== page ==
While this bill is a major success story for good governance, I bet you didn’t hear much about it in the news. That’s unfortunate because the bill passed the House by a vote of 406-0. This type of bipartisan compromise and commitment to working together to solve real problems and make the lives of American better is what should make the front page of the newspaper. I was proud to join with my colleagues in passing this important legislation, and I look forward to the Senate and President Obama approving it as well.



I hear from some of my fellow members of Congress from the other side of the aisle too often that Republicans just don’t care about those in need. That kind of rhetoric could not be farther from the truth. In fact, the House Agriculture Committee held a critically important hearing last Wednesday examining the Food Stamp program – referred to officially as the Supplemental Nutrition Assistance Program (SNAP) – and looking at ways to make that program work better for Americans. Click here to watch the hearing.

Ensuring that hard-working Americans who are struggling to put food on the table for their families are able to do so and remaining faithful to our commitment to America’s taxpayers that we are using their hard-earned money wisely is the responsibility of the federal government. What the committee learned is that there are some amazing SNAP programs happening at the state level that we can certainly replicate and take advantage of. I know that Georgians are able to take care of their fellow Georgians, and I support efforts by the federal government to empower local communities to serve each other.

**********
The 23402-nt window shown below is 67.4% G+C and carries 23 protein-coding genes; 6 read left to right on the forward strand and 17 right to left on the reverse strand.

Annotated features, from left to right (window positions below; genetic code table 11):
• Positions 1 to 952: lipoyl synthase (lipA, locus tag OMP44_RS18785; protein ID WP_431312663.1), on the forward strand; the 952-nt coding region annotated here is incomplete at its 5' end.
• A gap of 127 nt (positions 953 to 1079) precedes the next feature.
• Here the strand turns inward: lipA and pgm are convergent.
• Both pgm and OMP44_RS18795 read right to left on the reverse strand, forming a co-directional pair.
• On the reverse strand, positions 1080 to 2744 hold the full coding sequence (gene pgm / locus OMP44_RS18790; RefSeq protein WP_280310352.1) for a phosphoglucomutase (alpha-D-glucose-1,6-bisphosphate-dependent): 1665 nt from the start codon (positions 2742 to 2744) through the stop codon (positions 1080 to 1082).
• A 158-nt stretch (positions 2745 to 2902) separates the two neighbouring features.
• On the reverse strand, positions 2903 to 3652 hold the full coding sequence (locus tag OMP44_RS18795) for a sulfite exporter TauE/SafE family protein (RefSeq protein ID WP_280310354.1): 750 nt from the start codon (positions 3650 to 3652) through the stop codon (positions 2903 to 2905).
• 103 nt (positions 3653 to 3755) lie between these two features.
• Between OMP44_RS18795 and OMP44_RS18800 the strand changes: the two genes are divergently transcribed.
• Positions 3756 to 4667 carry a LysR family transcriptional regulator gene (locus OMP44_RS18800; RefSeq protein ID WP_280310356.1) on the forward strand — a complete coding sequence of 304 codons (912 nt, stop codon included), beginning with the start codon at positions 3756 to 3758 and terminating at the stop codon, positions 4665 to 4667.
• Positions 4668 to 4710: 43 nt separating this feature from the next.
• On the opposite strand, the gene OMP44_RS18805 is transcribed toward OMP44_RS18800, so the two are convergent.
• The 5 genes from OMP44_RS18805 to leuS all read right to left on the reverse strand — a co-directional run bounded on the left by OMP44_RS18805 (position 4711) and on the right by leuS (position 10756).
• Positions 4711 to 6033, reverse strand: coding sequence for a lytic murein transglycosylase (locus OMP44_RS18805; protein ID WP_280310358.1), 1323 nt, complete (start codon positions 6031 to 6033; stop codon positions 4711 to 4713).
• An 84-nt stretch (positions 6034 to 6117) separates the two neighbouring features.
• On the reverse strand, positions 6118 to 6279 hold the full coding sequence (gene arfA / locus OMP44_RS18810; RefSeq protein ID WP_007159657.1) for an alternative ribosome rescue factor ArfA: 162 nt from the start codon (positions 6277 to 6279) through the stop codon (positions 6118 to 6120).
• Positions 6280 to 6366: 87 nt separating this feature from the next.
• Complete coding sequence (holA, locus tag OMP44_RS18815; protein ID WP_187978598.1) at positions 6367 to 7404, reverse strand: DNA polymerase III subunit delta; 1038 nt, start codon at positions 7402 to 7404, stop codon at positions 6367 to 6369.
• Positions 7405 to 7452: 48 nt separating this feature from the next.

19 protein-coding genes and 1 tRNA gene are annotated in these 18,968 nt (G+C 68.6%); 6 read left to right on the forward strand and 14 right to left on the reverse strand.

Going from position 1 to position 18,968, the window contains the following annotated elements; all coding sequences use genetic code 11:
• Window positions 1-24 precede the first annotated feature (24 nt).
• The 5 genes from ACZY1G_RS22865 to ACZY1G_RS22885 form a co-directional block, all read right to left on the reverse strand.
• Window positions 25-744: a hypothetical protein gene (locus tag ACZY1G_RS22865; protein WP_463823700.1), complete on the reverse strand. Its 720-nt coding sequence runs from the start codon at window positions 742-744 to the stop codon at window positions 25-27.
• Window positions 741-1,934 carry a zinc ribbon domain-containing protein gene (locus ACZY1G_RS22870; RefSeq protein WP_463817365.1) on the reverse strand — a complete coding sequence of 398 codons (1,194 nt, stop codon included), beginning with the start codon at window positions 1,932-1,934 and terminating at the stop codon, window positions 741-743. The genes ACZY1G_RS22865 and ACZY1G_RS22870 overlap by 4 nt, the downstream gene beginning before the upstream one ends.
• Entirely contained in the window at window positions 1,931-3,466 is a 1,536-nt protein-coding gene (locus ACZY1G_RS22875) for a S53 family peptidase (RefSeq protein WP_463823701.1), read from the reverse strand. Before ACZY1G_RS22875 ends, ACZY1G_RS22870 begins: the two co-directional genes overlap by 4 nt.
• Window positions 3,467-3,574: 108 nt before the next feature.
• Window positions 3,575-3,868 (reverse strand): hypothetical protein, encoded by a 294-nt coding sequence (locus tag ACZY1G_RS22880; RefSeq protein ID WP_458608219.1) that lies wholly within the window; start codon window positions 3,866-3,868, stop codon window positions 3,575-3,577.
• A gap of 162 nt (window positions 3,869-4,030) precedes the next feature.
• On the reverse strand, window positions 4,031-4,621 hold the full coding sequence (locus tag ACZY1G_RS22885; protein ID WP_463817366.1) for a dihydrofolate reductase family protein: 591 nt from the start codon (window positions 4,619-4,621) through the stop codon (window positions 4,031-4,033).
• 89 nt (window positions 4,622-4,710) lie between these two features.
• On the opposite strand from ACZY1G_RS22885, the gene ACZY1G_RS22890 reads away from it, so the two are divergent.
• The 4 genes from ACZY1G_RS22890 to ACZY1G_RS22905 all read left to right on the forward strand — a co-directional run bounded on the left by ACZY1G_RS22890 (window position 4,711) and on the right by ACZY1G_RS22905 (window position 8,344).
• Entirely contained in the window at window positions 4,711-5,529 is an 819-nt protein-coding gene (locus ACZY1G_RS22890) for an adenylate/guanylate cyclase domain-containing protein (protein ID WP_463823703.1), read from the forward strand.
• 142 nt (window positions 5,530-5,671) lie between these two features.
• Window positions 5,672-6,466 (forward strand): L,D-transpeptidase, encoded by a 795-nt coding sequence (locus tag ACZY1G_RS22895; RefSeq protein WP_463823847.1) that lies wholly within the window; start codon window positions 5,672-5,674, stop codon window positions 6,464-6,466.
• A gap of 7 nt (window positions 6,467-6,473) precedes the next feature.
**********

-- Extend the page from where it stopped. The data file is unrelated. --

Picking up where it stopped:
On Tuesday, March 8th, I will be hosting a town hall meeting in Suwanee. I know how difficult it can be to take time away from your families to attend an event like this, so I want to say thank you in advance if you’re able to make it out to the Suwanee City Hall. And if you can’t make it, you’ll have many opportunities in the future to attend another in-person town hall meeting or you can take part in one of my telephone town hall meetings. 

Gwinnett County Town Hall Meeting
March, 8th, 2016
7:00pm – 8:00pm
Suwanee City Hall
330 Town Center Avenue
Suwanee, Georgia 30024



On Sunday morning, many of us woke up to the sad news that former First Lady Nancy Reagan passed away. Mrs. Reagan’s contributions to her husband’s long career in politics and her advocacy for Alzheimer’s research and finding a cure for that terrible disease are lasting legacies. Her devotion to her husband, their work together, and his legacy will never be forgotten: nor will the love and strength that she showed caring for President Reagan as he fought Alzheimer’s disease. Mrs. Reagan will certainly be missed by her friends and family, but also by a grateful nation who thanks her for her service to the American people.



I’m happy to be back in Georgia this week spending time with my friends and neighbors around the 7th District. On Tuesday morning I have the pleasure of visiting with the innovative people at Suniva in Norcross. Suniva is a Georgia success story that started as a project idea at Georgia Tech and has now grown into one of the largest solar cell manufacturers in the United States. We’re proud to have Suniva in Gwinnett County, and I look forward to telling you more about their cutting-edge business in next week’s newsletter! 


Rob Woodall
Member of Congress